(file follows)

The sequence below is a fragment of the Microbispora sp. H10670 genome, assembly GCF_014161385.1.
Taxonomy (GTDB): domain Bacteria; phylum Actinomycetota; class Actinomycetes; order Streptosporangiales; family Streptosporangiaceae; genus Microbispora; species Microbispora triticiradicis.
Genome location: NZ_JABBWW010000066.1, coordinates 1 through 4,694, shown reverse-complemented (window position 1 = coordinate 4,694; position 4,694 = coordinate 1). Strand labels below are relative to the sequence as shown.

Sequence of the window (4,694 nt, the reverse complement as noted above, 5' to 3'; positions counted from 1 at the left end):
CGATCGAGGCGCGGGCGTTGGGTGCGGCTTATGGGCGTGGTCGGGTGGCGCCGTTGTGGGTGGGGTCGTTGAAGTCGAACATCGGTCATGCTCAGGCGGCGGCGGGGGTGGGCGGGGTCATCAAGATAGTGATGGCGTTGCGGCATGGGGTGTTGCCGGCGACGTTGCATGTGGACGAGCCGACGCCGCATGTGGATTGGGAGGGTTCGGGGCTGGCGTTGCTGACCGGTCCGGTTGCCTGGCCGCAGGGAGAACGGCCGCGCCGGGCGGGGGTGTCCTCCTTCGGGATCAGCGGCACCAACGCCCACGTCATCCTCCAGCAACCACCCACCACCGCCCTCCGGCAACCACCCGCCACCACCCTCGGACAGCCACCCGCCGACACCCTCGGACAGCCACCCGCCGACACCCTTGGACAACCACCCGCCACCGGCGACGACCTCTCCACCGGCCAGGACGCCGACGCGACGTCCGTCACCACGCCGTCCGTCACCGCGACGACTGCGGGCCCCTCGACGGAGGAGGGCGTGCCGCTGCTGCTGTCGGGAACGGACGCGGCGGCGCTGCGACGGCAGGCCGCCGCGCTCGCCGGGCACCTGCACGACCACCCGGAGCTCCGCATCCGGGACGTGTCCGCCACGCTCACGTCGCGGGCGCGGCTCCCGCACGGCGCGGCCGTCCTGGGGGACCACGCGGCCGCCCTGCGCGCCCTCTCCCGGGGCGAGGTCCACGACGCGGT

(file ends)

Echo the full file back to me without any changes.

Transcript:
The sequence below is a fragment of the Microbispora sp. H10670 genome, assembly GCF_014161385.1.
Taxonomy (GTDB): domain Bacteria; phylum Actinomycetota; class Actinomycetes; order Streptosporangiales; family Streptosporangiaceae; genus Microbispora; species Microbispora triticiradicis.
Genome location: NZ_JABBWW010000066.1, coordinates 1 through 4,694, shown reverse-complemented (window position 1 = coordinate 4,694; position 4,694 = coordinate 1). Strand labels below are relative to the sequence as shown.

Sequence of the window (4,694 nt, the reverse complement as noted above, 5' to 3'; positions counted from 1 at the left end):
CGATCGAGGCGCGGGCGTTGGGTGCGGCTTATGGGCGTGGTCGGGTGGCGCCGTTGTGGGTGGGGTCGTTGAAGTCGAACATCGGTCATGCTCAGGCGGCGGCGGGGGTGGGCGGGGTCATCAAGATAGTGATGGCGTTGCGGCATGGGGTGTTGCCGGCGACGTTGCATGTGGACGAGCCGACGCCGCATGTGGATTGGGAGGGTTCGGGGCTGGCGTTGCTGACCGGTCCGGTTGCCTGGCCGCAGGGAGAACGGCCGCGCCGGGCGGGGGTGTCCTCCTTCGGGATCAGCGGCACCAACGCCCACGTCATCCTCCAGCAACCACCCACCACCGCCCTCCGGCAACCACCCGCCACCACCCTCGGACAGCCACCCGCCGACACCCTCGGACAGCCACCCGCCGACACCCTTGGACAACCACCCGCCACCGGCGACGACCTCTCCACCGGCCAGGACGCCGACGCGACGTCCGTCACCACGCCGTCCGTCACCGCGACGACTGCGGGCCCCTCGACGGAGGAGGGCGTGCCGCTGCTGCTGTCGGGAACGGACGCGGCGGCGCTGCGACGGCAGGCCGCCGCGCTCGCCGGGCACCTGCACGACCACCCGGAGCTCCGCATCCGGGACGTGTCCGCCACGCTCACGTCGCGGGCGCGGCTCCCGCACGGCGCGGCCGTCCTGGGGGACCACGCGGCCGCCCTGCGCGCCCTCTCCCGGGGCGAGGTCCACGACGCGGT